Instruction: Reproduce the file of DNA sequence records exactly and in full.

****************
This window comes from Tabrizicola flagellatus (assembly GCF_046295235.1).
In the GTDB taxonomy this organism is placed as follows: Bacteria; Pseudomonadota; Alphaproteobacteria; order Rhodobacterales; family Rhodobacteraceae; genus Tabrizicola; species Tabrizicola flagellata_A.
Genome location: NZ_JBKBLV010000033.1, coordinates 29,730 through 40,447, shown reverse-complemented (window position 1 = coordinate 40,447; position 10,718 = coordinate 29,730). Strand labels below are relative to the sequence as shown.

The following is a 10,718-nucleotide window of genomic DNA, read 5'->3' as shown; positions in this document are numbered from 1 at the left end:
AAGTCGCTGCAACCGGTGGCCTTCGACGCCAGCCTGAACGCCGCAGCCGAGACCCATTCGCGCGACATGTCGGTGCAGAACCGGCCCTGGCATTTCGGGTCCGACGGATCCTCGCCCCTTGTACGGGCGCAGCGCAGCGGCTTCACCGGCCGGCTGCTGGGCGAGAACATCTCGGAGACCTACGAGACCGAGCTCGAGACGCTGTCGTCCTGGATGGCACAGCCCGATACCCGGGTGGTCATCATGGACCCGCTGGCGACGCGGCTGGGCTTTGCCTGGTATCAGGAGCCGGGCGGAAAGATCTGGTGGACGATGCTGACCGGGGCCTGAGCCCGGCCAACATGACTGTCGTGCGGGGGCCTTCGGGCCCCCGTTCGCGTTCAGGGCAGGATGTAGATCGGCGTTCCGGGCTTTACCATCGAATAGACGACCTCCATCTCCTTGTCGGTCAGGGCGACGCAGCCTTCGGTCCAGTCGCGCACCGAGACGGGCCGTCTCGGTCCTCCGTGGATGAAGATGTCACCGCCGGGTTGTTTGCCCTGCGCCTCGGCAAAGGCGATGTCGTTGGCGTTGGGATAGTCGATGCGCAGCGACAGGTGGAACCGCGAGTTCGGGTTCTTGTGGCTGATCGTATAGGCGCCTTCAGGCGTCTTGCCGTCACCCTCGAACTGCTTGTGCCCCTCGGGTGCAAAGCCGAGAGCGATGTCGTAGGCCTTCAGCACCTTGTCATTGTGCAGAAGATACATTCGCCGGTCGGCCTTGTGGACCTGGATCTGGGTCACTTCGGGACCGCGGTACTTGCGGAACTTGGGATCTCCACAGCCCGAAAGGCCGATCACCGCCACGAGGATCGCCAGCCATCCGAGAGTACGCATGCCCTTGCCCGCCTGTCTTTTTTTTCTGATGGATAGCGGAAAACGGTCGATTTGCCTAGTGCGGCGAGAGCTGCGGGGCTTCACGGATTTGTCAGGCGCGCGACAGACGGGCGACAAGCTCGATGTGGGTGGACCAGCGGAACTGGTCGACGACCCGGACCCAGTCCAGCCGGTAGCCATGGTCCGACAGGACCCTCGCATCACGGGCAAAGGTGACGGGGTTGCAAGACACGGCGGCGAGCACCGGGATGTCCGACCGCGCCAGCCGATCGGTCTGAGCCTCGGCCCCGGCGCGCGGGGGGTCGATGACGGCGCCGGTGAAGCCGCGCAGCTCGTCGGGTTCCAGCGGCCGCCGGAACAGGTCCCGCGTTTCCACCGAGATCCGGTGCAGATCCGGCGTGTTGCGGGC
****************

This window comes from Tabrizicola flagellatus (assembly GCF_046295235.1).
In the GTDB taxonomy this organism is placed as follows: Bacteria; Pseudomonadota; Alphaproteobacteria; order Rhodobacterales; family Rhodobacteraceae; genus Tabrizicola; species Tabrizicola flagellata_A.
Genome location: NZ_JBKBLV010000033.1, coordinates 29,730 through 40,447, shown reverse-complemented (window position 1 = coordinate 40,447; position 10,718 = coordinate 29,730). Strand labels below are relative to the sequence as shown.

The following is a 10,718-nucleotide window of genomic DNA, read 5'->3' as shown; positions in this document are numbered from 1 at the left end:
AAGTCGCTGCAACCGGTGGCCTTCGACGCCAGCCTGAACGCCGCAGCCGAGACCCATTCGCGCGACATGTCGGTGCAGAACCGGCCCTGGCATTTCGGGTCCGACGGATCCTCGCCCCTTGTACGGGCGCAGCGCAGCGGCTTCACCGGCCGGCTGCTGGGCGAGAACATCTCGGAGACCTACGAGACCGAGCTCGAGACGCTGTCGTCCTGGATGGCACAGCCCGATACCCGGGTGGTCATCATGGACCCGCTGGCGACGCGGCTGGGCTTTGCCTGGTATCAGGAGCCGGGCGGAAAGATCTGGTGGACGATGCTGACCGGGGCCTGAGCCCGGCCAACATGACTGTCGTGCGGGGGCCTTCGGGCCCCCGTTCGCGTTCAGGGCAGGATGTAGATCGGCGTTCCGGGCTTTACCATCGAATAGACGACCTCCATCTCCTTGTCGGTCAGGGCGACGCAGCCTTCGGTCCAGTCGCGCACCGAGACGGGCCGTCTCGGTCCTCCGTGGATGAAGATGTCACCGCCGGGTTGTTTGCCCTGCGCCTCGGCAAAGGCGATGTCGTTGGCGTTGGGATAGTCGATGCGCAGCGACAGGTGGAACCGCGAGTTCGGGTTCTTGTGGCTGATCGTATAGGCGCCTTCAGGCGTCTTGCCGTCACCCTCGAACTGCTTGTGCCCCTCGGGTGCAAAGCCGAGAGCGATGTCGTAGGCCTTCAGCACCTTGTCATTGTGCAGAAGATACATTCGCCGGTCGGCCTTGTGGACCTGGATCTGGGTCACTTCGGGACCGCGGTACTTGCGGAACTTGGGATCTCCACAGCCCGAAAGGCCGATCACCGCCACGAGGATCGCCAGCCATCCGAGAGTACGCATGCCCTTGCCCGCCTGTCTTTTTTTTCTGATGGATAGCGGAAAACGGTCGATTTGCCTAGTGCGGCGAGAGCTGCGGGGCTTCACGGATTTGTCAGGCGCGCGACAGACGGGCGACAAGCTCGATGTGGGTGGACCAGCGGAACTGGTCGACGACCCGGACCCAGTCCAGCCGGTAGCCATGGTCCGACAGGACCCTCGCATCACGGGCAAAGGTGACGGGGTTGCAAGACACGGCGGCGAGCACCGGGATGTCCGACCGCGCCAGCCGATCGGTCTGAGCCTCGGCCCCGGCGCGCGGGGGGTCGATGACGGCGCCGGTGAAGCCGCGCAGCTCGTCGGGTTCCAGCGGCCGCCGGAACAGGTCCCGCGTTTCCACCGAGATCCGGTGCAGATCCGGCGTGTTGCGGGC